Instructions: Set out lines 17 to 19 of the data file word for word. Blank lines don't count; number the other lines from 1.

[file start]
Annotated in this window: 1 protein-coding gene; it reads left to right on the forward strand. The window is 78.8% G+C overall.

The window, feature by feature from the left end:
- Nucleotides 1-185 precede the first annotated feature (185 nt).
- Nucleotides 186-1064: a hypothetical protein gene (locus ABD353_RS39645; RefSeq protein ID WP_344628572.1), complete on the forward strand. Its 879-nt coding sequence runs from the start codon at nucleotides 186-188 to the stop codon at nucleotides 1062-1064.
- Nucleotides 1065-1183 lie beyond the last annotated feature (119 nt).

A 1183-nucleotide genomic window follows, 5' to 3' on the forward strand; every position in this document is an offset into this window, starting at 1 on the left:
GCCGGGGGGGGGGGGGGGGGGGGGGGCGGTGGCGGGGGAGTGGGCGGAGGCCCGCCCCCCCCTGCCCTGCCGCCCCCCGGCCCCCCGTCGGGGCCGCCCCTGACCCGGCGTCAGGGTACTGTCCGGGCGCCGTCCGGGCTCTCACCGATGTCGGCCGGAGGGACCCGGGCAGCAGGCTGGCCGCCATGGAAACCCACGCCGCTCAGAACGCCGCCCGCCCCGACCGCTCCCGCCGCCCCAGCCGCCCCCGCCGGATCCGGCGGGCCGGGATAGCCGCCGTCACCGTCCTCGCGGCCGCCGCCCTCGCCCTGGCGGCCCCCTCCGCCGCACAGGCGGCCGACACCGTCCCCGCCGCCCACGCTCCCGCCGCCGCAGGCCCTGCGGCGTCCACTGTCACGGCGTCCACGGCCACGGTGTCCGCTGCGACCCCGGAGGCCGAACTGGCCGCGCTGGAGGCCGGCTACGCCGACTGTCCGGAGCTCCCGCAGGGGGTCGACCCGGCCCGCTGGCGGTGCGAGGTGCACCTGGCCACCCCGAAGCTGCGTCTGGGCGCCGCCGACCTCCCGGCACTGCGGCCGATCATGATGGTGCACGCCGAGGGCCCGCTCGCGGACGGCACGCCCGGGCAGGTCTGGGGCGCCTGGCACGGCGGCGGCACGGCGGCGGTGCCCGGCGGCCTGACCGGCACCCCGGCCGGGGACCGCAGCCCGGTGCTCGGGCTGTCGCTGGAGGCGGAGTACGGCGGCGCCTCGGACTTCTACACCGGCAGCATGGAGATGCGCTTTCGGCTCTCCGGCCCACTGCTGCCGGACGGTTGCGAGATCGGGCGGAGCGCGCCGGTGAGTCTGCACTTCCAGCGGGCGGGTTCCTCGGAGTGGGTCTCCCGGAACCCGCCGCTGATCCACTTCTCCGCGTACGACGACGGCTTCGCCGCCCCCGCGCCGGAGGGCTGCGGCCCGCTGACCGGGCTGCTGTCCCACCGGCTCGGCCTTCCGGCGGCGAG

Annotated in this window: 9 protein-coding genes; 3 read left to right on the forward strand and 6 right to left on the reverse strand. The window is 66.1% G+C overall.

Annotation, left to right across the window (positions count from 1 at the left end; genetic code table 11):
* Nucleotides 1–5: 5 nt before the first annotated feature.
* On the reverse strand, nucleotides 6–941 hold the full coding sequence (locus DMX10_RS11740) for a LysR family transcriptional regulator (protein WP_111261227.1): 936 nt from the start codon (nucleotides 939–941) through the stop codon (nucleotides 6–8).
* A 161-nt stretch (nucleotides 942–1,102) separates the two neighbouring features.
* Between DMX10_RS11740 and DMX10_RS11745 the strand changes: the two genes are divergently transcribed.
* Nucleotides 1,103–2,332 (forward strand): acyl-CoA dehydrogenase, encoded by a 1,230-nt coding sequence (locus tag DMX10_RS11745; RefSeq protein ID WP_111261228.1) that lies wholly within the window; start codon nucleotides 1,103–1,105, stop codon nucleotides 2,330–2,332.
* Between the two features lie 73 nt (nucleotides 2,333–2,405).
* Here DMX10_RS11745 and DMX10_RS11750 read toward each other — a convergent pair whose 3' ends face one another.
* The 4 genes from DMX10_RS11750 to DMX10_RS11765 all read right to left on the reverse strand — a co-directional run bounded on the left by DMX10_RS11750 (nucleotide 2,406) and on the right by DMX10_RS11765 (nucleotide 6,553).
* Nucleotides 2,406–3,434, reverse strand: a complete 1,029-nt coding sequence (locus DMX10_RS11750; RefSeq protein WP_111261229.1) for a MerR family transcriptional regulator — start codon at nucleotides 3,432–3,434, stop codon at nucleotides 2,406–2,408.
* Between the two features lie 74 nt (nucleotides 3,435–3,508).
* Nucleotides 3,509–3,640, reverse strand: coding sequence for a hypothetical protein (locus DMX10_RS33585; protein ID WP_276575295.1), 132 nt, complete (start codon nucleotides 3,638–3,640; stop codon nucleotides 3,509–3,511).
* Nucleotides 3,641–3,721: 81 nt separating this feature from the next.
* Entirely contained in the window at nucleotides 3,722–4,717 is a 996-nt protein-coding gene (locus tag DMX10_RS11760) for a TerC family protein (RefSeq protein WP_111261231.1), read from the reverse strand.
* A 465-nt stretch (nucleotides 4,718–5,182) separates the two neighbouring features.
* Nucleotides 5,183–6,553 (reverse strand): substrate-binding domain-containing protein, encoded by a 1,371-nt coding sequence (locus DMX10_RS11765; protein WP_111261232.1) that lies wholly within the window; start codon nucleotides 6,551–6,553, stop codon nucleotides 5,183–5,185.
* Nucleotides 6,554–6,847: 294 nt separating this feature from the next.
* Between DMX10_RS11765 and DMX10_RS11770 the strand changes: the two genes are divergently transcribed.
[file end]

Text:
* The 4 genes from DMX10_RS11750 to DMX10_RS11765 all read right to left on the reverse strand — a co-directional run bounded on the left by DMX10_RS11750 (nucleotide 2,406) and on the right by DMX10_RS11765 (nucleotide 6,553).
* Nucleotides 2,406–3,434, reverse strand: a complete 1,029-nt coding sequence (locus DMX10_RS11750; RefSeq protein WP_111261229.1) for a MerR family transcriptional regulator — start codon at nucleotides 3,432–3,434, stop codon at nucleotides 2,406–2,408.
* Between the two features lie 74 nt (nucleotides 3,435–3,508).